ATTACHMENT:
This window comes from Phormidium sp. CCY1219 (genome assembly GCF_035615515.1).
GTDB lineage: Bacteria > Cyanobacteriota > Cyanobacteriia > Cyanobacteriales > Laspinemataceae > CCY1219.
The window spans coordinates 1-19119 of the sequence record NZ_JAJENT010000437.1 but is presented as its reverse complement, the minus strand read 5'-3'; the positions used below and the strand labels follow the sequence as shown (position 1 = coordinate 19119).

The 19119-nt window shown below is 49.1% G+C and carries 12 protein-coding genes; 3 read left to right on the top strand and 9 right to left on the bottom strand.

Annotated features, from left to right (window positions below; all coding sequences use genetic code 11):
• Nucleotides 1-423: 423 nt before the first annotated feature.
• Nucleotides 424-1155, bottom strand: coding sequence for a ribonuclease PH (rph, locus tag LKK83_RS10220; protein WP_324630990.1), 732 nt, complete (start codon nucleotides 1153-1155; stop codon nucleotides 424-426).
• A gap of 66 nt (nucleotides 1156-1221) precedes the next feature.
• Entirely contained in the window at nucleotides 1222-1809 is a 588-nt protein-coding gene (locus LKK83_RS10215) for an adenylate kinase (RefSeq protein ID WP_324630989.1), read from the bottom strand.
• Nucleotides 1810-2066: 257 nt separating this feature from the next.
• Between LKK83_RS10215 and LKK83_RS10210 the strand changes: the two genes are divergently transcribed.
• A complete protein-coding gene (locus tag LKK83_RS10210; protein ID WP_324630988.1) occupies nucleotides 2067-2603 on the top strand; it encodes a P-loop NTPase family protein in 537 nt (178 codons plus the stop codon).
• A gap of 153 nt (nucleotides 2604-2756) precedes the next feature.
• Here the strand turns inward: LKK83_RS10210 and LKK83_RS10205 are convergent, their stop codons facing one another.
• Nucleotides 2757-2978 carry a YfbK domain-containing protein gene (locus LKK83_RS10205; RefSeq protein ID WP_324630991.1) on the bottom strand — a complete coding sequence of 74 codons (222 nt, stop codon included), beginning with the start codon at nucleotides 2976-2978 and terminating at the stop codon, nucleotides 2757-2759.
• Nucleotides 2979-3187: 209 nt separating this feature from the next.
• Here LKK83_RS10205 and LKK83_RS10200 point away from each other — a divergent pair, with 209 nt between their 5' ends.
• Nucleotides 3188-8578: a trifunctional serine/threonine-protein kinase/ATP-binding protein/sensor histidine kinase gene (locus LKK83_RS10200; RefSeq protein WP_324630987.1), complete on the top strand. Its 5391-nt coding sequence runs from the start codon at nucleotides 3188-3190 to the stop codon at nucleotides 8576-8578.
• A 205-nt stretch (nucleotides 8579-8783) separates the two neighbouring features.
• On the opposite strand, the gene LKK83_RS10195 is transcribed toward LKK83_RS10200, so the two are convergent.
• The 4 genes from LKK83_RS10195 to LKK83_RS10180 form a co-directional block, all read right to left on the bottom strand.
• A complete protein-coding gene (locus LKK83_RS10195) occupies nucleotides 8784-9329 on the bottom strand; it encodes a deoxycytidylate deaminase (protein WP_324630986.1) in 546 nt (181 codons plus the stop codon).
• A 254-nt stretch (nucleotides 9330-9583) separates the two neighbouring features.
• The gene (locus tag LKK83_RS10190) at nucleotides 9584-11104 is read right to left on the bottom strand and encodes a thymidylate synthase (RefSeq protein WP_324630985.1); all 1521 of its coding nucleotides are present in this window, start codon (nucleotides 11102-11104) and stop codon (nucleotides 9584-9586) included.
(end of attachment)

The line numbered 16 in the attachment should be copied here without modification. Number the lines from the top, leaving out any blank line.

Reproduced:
• Nucleotides 2979-3187: 209 nt separating this feature from the next.